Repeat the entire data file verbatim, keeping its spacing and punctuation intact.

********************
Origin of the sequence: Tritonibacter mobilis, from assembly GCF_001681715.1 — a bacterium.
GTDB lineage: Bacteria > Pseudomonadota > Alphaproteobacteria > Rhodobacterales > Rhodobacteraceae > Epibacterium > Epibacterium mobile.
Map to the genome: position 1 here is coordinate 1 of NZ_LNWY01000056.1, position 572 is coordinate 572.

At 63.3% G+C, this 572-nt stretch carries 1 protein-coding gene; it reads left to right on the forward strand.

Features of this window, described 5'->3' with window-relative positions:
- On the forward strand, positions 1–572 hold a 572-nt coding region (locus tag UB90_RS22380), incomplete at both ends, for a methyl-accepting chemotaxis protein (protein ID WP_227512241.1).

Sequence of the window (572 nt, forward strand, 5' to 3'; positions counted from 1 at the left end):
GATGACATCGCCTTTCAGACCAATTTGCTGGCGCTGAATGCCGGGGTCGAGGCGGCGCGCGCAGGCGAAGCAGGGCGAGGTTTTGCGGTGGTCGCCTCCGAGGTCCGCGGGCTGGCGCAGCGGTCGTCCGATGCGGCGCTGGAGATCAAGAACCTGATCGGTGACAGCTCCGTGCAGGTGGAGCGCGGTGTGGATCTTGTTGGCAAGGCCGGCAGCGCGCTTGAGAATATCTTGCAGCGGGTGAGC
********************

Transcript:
Origin of the sequence: Tritonibacter mobilis, from assembly GCF_001681715.1 — a bacterium.
GTDB lineage: Bacteria > Pseudomonadota > Alphaproteobacteria > Rhodobacterales > Rhodobacteraceae > Epibacterium > Epibacterium mobile.
Map to the genome: position 1 here is coordinate 1 of NZ_LNWY01000056.1, position 572 is coordinate 572.

At 63.3% G+C, this 572-nt stretch carries 1 protein-coding gene; it reads left to right on the forward strand.

Features of this window, described 5'->3' with window-relative positions:
- On the forward strand, positions 1–572 hold a 572-nt coding region (locus tag UB90_RS22380), incomplete at both ends, for a methyl-accepting chemotaxis protein (protein ID WP_227512241.1).

Sequence of the window (572 nt, forward strand, 5' to 3'; positions counted from 1 at the left end):
GATGACATCGCCTTTCAGACCAATTTGCTGGCGCTGAATGCCGGGGTCGAGGCGGCGCGCGCAGGCGAAGCAGGGCGAGGTTTTGCGGTGGTCGCCTCCGAGGTCCGCGGGCTGGCGCAGCGGTCGTCCGATGCGGCGCTGGAGATCAAGAACCTGATCGGTGACAGCTCCGTGCAGGTGGAGCGCGGTGTGGATCTTGTTGGCAAGGCCGGCAGCGCGCTTGAGAATATCTTGCAGCGGGTGAGC